Read on to make sense of the images above They’re in order, top to bottom. It’s been a busy, busy holiday, my friends. Enjoy.
HNY It’s kind of fun that our final blog post of the year falls on the last day of the year and New Year’s Eve. And with all the ups and downs of the past year, it’s a good time to reflect and appreciate our health and our blessings – (I know of no one who doesn’t have “something” going on with family and friends). Now, I’m not a big “tradition” guy for New Years. Some years we will get together with friends, some years it’s all family. One constant is lots of food! (Shocking for me I know!). When I’m lucky enough to be together with family, it takes about 19 minutes to hug and kiss everyone in the room – big family and now REALLY big extended family. New Year’s Day starts the second the clock strikes midnight on January 1 in most countries, but the celebrations undertaken to usher in the new year at different corners of the globe couldn’t be more unique. Here are some fun trivia to share. Thanks to bestlifonline.com, allrecipes.com, youtube.com, crystalvaults.com for the info/links. Enjoy!
- In Spain, locals will eat exactly 12 grapes at the stroke of midnight to honor a tradition that started in the late 19th century. Back in the 1800s, vine growers in the Alicante area came up with this tradition as a means of selling more grapes toward the end of the year, but the sweet celebration quickly caught on. Today, Spaniards enjoy eating one grape for each of the first 12 bell strikes after midnight in the hopes that this will bring about a year of good fortune and prosperity.
- In Scotland, the day before January 1 is so important that there’s even an official name for it: Hogmanay. On this day, the Scottish observe many traditions, but easily one of their most famous is first footing. According to Scottish beliefs, the first person who crosses through the threshold of your house after midnight on New Year’s Day should be a dark-haired male if you wish to have good luck in the coming year. Traditionally, these men come bearing gifts of coal, salt, shortbread, and whiskey, all of which further contribute to the idea of having good fortune. (But why dark-haired men? Well, back when Scotland was being invaded by the Vikings, the last thing you wanted to see at your doorstep was a light-haired man bearing a giant axe. So today, the opposite—a dark-haired man—symbolizes opulence and success.)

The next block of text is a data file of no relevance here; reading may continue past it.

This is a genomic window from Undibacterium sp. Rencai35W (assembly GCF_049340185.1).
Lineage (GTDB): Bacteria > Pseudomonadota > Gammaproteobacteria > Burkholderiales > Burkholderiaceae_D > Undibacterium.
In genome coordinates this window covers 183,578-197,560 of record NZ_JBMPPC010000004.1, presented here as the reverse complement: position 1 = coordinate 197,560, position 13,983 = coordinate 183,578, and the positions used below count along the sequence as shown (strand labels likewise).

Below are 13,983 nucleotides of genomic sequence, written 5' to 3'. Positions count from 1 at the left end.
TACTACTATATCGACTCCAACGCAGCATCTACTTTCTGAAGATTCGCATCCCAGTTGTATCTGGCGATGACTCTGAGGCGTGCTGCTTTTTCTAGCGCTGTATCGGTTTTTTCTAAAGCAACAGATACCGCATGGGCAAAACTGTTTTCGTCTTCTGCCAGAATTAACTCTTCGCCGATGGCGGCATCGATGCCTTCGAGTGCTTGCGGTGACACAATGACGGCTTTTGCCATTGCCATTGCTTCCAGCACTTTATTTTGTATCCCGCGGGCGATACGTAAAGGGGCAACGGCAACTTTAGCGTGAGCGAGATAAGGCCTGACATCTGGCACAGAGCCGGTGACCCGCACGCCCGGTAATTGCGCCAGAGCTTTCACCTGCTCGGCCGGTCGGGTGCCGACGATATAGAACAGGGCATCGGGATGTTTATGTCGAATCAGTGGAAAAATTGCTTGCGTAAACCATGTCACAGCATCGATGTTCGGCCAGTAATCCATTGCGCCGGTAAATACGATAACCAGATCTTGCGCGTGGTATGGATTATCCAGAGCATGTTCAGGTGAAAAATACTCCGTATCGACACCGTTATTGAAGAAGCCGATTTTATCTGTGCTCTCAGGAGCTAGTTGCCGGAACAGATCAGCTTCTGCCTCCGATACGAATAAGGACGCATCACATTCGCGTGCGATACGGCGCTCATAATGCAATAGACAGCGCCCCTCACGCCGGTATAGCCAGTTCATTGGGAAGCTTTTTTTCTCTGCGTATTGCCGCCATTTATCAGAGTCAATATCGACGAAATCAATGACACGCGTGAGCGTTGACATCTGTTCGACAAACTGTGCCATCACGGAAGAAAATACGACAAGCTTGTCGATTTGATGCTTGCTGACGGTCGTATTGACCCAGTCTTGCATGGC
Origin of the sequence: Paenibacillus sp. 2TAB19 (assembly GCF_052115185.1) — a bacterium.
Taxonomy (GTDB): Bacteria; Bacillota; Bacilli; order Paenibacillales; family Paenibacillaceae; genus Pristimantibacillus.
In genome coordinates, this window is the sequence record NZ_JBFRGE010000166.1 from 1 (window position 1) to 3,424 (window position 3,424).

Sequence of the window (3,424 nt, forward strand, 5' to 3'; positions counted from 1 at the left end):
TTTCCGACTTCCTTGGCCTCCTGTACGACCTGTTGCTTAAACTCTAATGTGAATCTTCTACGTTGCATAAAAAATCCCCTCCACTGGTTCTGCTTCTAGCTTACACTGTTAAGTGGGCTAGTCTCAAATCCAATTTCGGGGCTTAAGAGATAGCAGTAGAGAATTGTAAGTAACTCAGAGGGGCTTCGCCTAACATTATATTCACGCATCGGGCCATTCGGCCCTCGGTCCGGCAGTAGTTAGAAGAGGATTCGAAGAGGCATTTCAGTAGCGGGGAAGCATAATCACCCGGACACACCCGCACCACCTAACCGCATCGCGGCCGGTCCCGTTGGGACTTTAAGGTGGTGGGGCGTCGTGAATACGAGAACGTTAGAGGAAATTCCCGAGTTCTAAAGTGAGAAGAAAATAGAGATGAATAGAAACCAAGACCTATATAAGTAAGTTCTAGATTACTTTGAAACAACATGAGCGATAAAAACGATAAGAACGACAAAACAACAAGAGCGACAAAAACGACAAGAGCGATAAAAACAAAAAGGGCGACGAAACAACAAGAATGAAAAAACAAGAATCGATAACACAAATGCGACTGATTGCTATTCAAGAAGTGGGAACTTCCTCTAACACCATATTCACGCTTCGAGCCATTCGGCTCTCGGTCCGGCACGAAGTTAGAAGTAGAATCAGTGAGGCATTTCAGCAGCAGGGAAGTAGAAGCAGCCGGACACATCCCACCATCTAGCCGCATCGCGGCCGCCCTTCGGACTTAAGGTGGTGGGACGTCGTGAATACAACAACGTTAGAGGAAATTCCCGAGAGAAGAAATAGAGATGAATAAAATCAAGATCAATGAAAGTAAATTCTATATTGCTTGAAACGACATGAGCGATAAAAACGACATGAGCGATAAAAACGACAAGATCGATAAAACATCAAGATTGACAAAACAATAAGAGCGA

- The reasoning behind this Dutch New Year’s Eve tradition is slightly odd, to say the least. Ancient Germanic tribes would eat these pieces of deep-fried dough during the Yule so that when Germanic goddess Perchta, better known as Perchta the Belly Slitter, tried to cut their stomachs open and fill them with trash (a punishment for those who hadn’t sufficiently partaken in yuletide cheer), the fat from the dough would cause her sword to slide right off. Today, oliebollen are enjoyed on New Year’s Eve, and you’d be hard-pressed to find a Dutch food vendor in the winter months who isn’t selling these doughnut-like balls. RECIPE
- In Poland (yea!) a fun tradition that has been popular for centuries is the kulig (sleigh rides). Many people celebrate New Year’s Day with dances, concerts, and meals featuring traditional Polish dishes including bigos (hunter’s stew). We like to make Pork Roast, Sauerkraut and dumplings! (I am only allowed a little sauerkraut).
- In Russian culture, it is a New Year’s Eve tradition for folks to write their wishes down on a piece of paper, burn them with a candle, and drink the subsequent ashes in a glass of champagne.
For the past 25 years or so, it has been a Russian holiday tradition for two divers, aptly named Father Frost and the Ice Maiden, to venture into a frozen Lake Baikal, the world’s largest freshwater lake, and take a New Year Tree—typically a decorated spruce—more than 100 feet below the surface. Though the temperature is normally well below freezing in Russia on New Year’s Eve, people travel from all over the world to partake in this frozen fête.
- If you happen to be in Brazil for New Year’s Eve, don’t be surprised to find the oceans littered with white flowers and candles. In the South American country, it is commonplace for citizens to take to the shores on New Year’s Eve in order to make offerings to Yemoja, a major water deity who is said to control the seas, to elicit her blessings for the year to come.
- Italians have a tradition of wearing red underwear to ring in the new year. In Italian culture, the color red is associated with fertility, and so people wear it under their clothes in the hopes that it will help them conceive in the coming year.
- The Greeks believe that onions are a symbol of rebirth, so they hang the pungent vegetable on their doors in order to promote growth throughout the new year. Greek culture has long associated this food with the idea of development, seeing as all the odorous onion ever seemingly wants is to plant its roots and keep growing.